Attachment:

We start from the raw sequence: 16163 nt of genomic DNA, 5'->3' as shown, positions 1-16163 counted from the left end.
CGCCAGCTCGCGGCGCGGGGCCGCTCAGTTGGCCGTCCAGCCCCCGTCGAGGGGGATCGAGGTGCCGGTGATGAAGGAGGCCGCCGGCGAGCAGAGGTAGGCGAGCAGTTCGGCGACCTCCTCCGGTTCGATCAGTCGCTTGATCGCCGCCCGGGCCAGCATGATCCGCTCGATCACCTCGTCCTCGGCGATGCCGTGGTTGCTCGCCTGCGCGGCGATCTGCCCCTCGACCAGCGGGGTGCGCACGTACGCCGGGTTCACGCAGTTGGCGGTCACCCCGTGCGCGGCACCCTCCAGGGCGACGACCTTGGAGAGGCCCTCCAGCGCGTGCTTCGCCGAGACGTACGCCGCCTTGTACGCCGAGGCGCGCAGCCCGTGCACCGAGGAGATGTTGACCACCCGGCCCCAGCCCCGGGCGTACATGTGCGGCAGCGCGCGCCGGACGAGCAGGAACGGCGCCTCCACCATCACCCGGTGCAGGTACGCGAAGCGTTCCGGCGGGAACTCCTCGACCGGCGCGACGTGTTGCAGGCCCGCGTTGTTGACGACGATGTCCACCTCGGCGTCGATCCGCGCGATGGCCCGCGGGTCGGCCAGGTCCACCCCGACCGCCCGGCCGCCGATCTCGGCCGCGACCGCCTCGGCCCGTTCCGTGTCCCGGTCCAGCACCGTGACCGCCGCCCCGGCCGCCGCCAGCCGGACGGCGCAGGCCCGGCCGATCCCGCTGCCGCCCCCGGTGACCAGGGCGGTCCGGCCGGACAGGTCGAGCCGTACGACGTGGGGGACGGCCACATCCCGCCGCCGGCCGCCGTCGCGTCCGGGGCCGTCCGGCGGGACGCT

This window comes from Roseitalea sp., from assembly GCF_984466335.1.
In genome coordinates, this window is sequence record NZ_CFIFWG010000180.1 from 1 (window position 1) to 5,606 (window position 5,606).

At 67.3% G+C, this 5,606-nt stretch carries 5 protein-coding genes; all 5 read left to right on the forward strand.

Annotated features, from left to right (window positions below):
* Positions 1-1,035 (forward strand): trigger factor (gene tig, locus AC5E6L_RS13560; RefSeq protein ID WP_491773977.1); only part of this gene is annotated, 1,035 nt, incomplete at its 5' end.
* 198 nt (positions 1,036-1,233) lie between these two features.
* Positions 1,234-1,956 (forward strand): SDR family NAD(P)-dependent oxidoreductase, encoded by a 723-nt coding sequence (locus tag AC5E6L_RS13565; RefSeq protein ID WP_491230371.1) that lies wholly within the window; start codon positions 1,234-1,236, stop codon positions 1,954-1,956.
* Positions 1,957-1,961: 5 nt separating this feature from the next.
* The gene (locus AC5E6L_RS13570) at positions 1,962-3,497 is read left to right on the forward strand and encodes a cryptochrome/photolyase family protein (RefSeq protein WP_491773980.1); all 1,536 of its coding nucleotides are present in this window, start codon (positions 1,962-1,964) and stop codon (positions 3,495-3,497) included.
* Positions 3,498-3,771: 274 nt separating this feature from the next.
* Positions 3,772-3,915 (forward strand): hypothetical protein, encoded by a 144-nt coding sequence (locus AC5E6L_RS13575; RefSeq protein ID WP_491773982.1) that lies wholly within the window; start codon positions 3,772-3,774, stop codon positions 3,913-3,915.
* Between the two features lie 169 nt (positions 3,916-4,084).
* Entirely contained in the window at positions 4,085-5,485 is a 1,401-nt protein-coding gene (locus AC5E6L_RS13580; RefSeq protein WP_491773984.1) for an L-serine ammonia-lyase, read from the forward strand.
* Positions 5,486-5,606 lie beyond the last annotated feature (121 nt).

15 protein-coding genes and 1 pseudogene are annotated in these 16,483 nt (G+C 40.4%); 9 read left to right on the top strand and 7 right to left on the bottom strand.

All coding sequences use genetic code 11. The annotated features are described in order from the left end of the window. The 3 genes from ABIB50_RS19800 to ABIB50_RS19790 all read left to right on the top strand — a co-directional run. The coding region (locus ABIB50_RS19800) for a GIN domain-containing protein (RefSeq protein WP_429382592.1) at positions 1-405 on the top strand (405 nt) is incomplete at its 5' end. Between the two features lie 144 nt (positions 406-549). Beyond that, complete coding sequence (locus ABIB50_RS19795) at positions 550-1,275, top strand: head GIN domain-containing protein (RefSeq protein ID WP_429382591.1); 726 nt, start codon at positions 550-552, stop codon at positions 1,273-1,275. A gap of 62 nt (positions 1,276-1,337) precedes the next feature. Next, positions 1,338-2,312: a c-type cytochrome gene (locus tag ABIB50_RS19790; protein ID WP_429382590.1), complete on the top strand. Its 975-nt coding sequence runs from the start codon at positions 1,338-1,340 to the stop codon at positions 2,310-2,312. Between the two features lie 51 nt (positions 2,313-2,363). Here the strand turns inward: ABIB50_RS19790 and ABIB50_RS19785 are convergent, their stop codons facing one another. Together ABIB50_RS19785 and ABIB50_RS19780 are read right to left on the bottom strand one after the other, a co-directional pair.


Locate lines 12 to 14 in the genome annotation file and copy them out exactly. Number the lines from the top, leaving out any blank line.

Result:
* Positions 3,498-3,771: 274 nt separating this feature from the next.
* Positions 3,772-3,915 (forward strand): hypothetical protein, encoded by a 144-nt coding sequence (locus AC5E6L_RS13575; RefSeq protein ID WP_491773982.1) that lies wholly within the window; start codon positions 3,772-3,774, stop codon positions 3,913-3,915.
* Between the two features lie 169 nt (positions 3,916-4,084).